Think You Know How Mario Kart Works?

In what looks like the kickoff of a fun video series, [MrL314] takes us on a quick but deep tour of how the AI in Mario Kart works. (Video, embedded below.) Don’t play much Mario Kart anymore? Well, have a look anyway because some of the very simple tricks that make Bowser pass Princess Peach without running into her might be useful in any manner of pre-programmed navigation scenarios.

Quick spoilers. The CPU players move through different zones, each with a desired speed and a vector direction field that changes the direction they should point in. Only when they run off course do they actually compute headings to their target. Setting this desired direction and speed beforehand greatly reduces the on-the-fly computation needed.

Then you throw other players into the mix, and a very simple distance-dependant turning algorithm makes for clean overtaking. This effect is hand-tweaked for the particular racecourse, though, because you don’t want Luigi driving off the thin stretches on Rainbow Road. For more technical details, you can check out [MrL314]’s notes.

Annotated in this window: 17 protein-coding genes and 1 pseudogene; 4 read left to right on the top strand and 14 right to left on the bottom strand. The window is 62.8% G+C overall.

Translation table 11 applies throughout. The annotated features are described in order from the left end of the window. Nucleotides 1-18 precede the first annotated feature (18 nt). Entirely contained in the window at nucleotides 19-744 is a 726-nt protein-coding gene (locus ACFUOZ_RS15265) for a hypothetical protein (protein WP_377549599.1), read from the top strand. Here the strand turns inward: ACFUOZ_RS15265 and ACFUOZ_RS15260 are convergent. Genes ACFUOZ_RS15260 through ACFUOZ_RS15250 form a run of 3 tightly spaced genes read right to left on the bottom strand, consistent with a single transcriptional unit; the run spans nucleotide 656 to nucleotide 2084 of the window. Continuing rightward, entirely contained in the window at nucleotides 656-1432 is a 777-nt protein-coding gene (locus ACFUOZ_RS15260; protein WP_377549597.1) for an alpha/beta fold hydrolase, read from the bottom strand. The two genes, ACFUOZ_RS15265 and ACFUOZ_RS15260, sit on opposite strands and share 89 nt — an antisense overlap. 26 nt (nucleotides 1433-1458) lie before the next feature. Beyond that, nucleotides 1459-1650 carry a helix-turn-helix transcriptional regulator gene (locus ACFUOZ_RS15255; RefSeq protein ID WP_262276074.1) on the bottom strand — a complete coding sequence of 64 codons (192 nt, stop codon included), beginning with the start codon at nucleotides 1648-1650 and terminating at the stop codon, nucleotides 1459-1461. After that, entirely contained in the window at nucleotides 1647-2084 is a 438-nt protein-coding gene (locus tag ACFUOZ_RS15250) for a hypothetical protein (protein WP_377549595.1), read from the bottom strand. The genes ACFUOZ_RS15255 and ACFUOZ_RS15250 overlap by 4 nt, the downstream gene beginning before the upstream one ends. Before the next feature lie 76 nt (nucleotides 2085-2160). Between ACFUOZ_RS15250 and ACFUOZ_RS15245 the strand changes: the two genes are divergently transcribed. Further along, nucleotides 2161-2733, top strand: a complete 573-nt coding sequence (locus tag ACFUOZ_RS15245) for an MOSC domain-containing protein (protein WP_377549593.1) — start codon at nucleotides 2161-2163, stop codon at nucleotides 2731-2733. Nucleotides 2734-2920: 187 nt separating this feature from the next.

If anything, this video gives us a further appreciation of the clever little hacks that create apparently complex interactions from tremendously simple rules. Remember Mario Kart when you’re programming in that next multi-gigabyte neural network model, OK?

3 thoughts on “Think You Know How Mario Kart Works?

  1. In bad games the competitors don’t play with the same physics as the players.
    In very bad games the human can only win by finding the bugs in the game ‘AI’.
    In ridiculously bad games the single player campaign will require you find the bugs to win, there will be maps just to teach you the bugs (‘Command and Conquer’ is a prime example).

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